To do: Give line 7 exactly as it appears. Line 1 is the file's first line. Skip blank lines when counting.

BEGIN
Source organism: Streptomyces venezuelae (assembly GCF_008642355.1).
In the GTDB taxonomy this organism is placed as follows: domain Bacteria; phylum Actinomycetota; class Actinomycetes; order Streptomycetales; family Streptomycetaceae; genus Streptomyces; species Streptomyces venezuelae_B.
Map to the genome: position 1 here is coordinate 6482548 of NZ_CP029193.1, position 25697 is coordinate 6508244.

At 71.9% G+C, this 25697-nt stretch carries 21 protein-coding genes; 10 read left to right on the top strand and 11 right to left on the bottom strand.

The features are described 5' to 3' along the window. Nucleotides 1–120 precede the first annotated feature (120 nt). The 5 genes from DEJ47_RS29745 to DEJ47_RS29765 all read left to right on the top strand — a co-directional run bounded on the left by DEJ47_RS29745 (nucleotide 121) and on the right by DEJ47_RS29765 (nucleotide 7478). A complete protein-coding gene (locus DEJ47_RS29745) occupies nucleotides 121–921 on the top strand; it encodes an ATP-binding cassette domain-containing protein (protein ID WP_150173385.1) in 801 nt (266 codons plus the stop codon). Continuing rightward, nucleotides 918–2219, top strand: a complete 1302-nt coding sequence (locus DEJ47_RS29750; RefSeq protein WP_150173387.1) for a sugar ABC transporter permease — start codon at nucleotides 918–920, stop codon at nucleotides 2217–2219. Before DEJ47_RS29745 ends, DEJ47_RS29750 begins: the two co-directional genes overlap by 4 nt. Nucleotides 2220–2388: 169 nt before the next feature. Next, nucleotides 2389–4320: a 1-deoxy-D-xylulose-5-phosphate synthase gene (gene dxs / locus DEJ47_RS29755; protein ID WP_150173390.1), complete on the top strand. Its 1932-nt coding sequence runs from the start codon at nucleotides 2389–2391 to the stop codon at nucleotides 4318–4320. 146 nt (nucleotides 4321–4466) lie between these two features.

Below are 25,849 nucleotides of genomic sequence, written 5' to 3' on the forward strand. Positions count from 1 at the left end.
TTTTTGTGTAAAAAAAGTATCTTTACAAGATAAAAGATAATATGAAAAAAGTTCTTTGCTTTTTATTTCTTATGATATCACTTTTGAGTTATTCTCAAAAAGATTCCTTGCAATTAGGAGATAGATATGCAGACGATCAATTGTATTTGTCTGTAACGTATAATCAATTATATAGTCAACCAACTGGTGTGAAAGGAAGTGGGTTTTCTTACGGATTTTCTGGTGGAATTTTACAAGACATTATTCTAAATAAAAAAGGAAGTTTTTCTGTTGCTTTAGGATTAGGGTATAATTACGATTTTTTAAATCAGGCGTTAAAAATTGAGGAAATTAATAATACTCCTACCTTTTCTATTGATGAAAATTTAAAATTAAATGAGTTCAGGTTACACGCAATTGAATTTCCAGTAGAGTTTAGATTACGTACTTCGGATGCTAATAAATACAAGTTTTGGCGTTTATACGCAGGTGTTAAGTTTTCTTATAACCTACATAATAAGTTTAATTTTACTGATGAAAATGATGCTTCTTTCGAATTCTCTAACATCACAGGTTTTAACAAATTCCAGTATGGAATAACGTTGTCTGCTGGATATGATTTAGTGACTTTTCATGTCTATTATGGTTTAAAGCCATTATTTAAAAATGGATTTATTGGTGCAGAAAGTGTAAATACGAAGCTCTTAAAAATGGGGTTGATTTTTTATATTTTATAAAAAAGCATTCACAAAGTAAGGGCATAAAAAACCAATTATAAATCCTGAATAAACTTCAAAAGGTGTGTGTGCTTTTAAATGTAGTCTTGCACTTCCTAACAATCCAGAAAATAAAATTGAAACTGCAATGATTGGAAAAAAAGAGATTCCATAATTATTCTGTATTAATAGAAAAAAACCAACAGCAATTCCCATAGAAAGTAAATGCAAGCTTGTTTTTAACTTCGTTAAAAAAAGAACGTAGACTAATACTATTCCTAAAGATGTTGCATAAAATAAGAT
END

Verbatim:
TTTTTGTGTAAAAAAAGTATCTTTACAAGATAAAAGATAATATGAAAAAAGTTCTTTGCTTTTTATTTCTTATGATATCACTTTTGAGTTATTCTCAAAAAGATTCCTTGCAATTAGGAGATAGATATGCAGACGATCAATTGTATTTGTCTGTAACGTATAATCAATTATATAGTCAACCAACTGGTGTGAAAGGAAGTGGGTTTTCTTACGGATTTTCTGGTGGAATTTTACAAGACATTATTCTAAATAAAAAAGGAAGTTTTTCTGTTGCTTTAGGATTAGGGTATAATTACGATTTTTTAAATCAGGCGTTAAAAATTGAGGAAATTAATAATACTCCTACCTTTTCTATTGATGAAAATTTAAAATTAAATGAGTTCAGGTTACACGCAATTGAATTTCCAGTAGAGTTTAGATTACGTACTTCGGATGCTAATAAATACAAGTTTTGGCGTTTATACGCAGGTGTTAAGTTTTCTTATAACCTACATAATAAGTTTAATTTTACTGATGAAAATGATGCTTCTTTCGAATTCTCTAACATCACAGGTTTTAACAAATTCCAGTATGGAATAACGTTGTCTGCTGGATATGATTTAGTGACTTTTCATGTCTATTATGGTTTAAAGCCATTATTTAAAAATGGATTTATTGGTGCAGAAAGTGTAAATACGAAGCTCTTAAAAATGGGGTTGATTTTTTATATTTTATAAAAAAGCATTCACAAAGTAAGGGCATAAAAAACCAATTATAAATCCTGAATAAACTTCAAAAGGTGTGTGTGCTTTTAAATGTAGTCTTGCACTTCCTAACAATCCAGAAAATAAAATTGAAACTGCAATGATTGGAAAAAAAGAGATTCCATAATTATTCTGTATTAATAGAAAAAAACCAACAGCAATTCCCATAGAAAGTAAATGCAAGCTTGTTTTTAACTTCGTTAAAAAAAGAACGTAGACTAATACTATTCCTAAAGATGTTGCATAAAATAAGAT